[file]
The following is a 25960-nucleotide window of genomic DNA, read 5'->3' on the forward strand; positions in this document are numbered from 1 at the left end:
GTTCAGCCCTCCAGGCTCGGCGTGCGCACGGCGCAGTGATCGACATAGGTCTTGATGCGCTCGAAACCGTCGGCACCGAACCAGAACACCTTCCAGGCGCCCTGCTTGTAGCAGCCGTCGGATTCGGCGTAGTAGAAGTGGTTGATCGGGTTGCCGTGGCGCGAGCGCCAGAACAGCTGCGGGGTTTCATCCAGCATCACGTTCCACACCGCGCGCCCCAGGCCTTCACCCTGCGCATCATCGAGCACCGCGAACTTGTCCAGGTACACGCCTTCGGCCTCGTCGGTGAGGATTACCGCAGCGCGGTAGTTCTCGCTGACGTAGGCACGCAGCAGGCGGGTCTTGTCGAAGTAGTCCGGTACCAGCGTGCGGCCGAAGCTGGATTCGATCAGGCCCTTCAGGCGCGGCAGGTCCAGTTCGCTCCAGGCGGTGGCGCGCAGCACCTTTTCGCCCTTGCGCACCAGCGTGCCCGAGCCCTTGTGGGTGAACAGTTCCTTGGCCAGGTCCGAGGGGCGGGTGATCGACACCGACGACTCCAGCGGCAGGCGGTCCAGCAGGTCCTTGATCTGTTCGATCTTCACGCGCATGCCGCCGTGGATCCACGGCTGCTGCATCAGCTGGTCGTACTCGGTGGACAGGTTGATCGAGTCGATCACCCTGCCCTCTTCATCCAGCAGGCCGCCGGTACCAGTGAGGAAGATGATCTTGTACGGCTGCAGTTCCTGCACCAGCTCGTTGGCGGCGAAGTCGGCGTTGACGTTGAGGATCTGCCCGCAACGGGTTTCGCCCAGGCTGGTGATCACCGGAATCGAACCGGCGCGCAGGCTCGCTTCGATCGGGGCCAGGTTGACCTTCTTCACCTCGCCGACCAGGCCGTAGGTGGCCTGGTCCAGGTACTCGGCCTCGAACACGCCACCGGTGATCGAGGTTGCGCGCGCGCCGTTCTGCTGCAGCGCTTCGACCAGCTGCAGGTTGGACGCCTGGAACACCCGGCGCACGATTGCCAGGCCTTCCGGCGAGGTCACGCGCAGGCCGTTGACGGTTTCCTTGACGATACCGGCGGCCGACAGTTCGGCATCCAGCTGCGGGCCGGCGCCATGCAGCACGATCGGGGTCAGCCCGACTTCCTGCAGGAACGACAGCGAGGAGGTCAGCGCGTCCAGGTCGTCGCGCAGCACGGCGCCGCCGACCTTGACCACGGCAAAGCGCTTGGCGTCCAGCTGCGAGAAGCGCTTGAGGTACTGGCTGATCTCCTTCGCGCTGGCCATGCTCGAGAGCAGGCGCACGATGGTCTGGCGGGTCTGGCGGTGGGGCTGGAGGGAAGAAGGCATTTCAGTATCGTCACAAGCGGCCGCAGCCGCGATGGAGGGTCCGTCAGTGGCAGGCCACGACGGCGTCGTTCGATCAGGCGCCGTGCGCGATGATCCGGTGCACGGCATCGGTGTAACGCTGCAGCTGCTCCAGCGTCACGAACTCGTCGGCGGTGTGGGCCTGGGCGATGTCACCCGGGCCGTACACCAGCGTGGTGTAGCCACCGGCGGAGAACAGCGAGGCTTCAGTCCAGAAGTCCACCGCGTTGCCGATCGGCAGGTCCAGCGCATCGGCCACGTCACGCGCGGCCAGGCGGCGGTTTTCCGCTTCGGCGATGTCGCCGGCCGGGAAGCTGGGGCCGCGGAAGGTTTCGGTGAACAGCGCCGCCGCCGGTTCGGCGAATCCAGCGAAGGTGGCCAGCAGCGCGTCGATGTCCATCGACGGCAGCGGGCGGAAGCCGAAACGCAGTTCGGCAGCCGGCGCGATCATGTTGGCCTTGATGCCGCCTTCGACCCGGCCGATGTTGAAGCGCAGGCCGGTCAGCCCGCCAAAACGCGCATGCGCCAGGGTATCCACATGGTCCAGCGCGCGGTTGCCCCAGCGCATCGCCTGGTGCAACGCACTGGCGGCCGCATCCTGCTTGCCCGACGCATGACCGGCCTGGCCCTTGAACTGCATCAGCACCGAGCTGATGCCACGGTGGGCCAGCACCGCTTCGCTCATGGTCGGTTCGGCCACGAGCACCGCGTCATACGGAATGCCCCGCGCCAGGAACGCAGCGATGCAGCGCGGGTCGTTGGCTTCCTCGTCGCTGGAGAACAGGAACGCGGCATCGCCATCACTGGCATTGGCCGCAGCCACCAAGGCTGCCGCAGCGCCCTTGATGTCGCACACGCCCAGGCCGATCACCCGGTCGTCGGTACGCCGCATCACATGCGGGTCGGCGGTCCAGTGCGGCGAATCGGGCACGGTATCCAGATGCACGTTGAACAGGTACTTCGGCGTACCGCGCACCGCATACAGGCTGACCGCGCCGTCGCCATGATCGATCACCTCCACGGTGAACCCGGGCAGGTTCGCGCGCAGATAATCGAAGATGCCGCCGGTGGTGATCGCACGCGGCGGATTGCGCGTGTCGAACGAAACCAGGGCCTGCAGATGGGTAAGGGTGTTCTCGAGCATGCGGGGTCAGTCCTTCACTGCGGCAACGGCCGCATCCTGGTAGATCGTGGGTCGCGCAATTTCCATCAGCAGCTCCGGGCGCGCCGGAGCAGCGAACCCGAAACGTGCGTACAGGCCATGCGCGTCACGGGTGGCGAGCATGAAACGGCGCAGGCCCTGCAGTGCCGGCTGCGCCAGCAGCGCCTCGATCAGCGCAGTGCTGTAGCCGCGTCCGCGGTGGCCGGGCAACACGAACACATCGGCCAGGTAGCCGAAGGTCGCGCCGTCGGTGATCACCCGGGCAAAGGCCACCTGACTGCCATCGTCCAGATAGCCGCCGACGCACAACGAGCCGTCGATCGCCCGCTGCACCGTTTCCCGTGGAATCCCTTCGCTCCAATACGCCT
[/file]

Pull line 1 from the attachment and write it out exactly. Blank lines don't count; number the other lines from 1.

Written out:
The following is a 25960-nucleotide window of genomic DNA, read 5'->3' on the forward strand; positions in this document are numbered from 1 at the left end: